As a new city began to grow at The Forks in the 1870s, many houses were built and converted to boarding houses for the many young men arriving from the east. One of these houses stood on the banks of the Red River at the foot of George Street. For more than a decade, the house, known as The Bungalow in the papers and the Henderson Directories, was home to a string of bachelors; mostly Anglican, Conservative newly arrived Ontario or British-born. A number of these occupants of The Bungalow would became notable figures in the city business, and it was from this house that two house-mates, cousins George and John Galt, founded the Winnipeg Rowing Club in 1881.
Fire insurance map from 1905, showing The Bungalow facing away from George Avenue, and toward the Red River
The Bungalow was built in the summer of 1875 by a 23 year-old Englishman named Arthur Eden. Arriving in Winnipeg, Eden went into the wholesale business with an early house-mate of The Bungalow, Frederick Stobart.
The Bungalow was situated on the north side of Logan's Creek, which ran from the Red River northwesterly to the Fonseca Estate. On the opposite side of the creek was the Logan house, a venerable estate in terms of the Red River settlement, the Logans had been there since 1825, when Robert Logan purchased the site of Fort Douglas from the estate of Lord Selkirk. In 1817, Chief Peguis buried the dead Selkirk Settlers after the Battle of Seven Oaks. According to some early accounts, they were buried on the banks of the creek opposite Fort Douglas, making it near the spot where Eden built his Bungalow.
Winnipeg east of Main, 1874. The Bungalow was built on the south side of George and northeast of the creek. Credit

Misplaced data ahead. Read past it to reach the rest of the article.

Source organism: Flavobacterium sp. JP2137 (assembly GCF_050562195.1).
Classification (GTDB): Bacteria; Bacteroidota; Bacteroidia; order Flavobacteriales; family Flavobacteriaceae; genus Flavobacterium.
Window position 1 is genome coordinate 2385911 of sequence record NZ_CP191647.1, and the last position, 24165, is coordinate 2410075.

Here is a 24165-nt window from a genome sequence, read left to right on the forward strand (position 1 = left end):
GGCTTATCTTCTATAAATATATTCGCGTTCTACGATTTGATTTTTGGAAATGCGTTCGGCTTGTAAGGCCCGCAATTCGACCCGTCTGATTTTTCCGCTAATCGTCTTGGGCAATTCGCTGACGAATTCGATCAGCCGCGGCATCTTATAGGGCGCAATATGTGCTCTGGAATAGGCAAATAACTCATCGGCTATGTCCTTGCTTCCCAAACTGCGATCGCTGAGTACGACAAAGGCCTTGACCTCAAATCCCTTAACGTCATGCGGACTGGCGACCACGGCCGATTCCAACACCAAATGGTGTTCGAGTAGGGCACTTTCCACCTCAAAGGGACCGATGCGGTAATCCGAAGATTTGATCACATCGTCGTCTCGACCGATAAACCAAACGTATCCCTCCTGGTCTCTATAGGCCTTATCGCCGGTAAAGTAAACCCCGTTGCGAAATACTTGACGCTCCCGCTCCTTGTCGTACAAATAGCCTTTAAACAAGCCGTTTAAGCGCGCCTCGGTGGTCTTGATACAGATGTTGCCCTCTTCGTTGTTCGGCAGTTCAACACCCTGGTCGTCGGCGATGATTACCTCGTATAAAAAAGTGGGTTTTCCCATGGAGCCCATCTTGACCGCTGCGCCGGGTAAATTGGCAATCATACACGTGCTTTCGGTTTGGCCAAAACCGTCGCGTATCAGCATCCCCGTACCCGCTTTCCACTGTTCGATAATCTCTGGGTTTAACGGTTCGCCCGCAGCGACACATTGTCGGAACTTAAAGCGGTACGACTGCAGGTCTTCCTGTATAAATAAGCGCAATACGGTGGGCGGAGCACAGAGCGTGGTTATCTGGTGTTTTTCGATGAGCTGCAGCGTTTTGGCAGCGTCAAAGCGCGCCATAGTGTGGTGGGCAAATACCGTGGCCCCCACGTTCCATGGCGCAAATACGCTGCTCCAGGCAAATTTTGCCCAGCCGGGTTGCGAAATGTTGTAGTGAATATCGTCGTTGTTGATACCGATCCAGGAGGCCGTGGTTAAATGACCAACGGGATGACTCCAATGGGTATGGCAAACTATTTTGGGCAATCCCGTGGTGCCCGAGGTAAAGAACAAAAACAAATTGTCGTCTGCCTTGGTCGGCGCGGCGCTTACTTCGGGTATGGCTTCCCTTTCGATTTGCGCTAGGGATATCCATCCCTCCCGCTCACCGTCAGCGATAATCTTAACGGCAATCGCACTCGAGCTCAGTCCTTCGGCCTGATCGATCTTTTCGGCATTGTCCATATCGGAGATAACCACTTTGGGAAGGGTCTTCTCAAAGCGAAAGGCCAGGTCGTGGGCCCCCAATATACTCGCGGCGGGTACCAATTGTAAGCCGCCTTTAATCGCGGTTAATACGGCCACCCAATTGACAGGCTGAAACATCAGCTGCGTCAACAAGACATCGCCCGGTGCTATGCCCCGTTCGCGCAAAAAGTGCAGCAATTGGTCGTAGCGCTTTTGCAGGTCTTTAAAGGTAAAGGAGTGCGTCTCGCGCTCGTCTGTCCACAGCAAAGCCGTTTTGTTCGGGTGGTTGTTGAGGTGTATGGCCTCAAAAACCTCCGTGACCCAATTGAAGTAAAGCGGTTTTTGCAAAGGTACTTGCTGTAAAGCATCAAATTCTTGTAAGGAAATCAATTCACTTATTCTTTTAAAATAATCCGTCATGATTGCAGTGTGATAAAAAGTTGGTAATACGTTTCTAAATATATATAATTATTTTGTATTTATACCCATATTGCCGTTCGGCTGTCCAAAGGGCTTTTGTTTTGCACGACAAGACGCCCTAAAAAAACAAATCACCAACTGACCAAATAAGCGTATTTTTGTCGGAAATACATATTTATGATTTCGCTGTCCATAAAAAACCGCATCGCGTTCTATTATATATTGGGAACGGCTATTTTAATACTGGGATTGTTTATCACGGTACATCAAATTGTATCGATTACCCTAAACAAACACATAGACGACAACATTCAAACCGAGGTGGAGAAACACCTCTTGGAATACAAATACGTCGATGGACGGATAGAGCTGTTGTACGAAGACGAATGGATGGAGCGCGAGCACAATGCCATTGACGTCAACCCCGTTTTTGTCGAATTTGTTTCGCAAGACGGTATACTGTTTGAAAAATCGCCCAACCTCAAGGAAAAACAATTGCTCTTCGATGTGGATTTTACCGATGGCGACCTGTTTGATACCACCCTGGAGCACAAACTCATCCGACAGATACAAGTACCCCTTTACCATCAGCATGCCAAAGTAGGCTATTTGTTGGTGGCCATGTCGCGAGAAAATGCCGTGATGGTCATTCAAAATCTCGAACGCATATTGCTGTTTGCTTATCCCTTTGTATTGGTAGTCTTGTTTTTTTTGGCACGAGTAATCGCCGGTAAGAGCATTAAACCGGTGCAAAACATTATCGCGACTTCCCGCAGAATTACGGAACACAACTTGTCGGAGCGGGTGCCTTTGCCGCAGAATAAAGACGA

In July, while the house was being constructed, workers digging a drain along George Avenue uncovered "a large collection of old weapons and human bones," the Nor'wester saying that they were believed to belong to "some of Governor Simple's [sic] party... killed early in this century." Remarkably, this discovery possibly related to a major event in the early settlement did not seem to attract more attention.
News item in the Nor'wester, July 19, 1875. Credit
Arthur Eden, the young bachelor who built the house in 1875, remained a resident there until 1882, when he married and moved to a house he built that year on Armstrong's Point (the house, 147 Eastgate, is still standing today). Eden and his wife moved to England in 1894.
Caricature of George Galt, 1907. Credit
In 1881, two new house-mates of The Bungalow, George and John Galt, built a rowing boat and began taking it out on the Red River. Two years later, they formally incorporated the Winnipeg Rowing Club, today one of the oldest sporting organizations in Western Canada. After incorporation in '83, The boat and club houses were built at The Forks, but the residents of The Bungalow maintained a rowing crew, competing against crews from the Hudson's Bay Co., the Monastery, Bank of Montreal.
George Galt would eventually move to Wellington Crescent, his cousin John to Roslyn Road. Another notable resident was the banker Frank L. Patton, who later lived on Wellington Crescent. The Bungalow appears to have ceased functioning as a boarding house for bachelors by 1889, and the house had been demolished by 1932. Today the site of the house is a vacant lot facing Waterfront Drive. Surrounding it, where the Logan's house, Fort Dougals, and the creek where Peguis was said to bury the dead from Seven Oaks once were, is a forgotten corner of the central city, scattered with warehouses and a few remaining residential homes.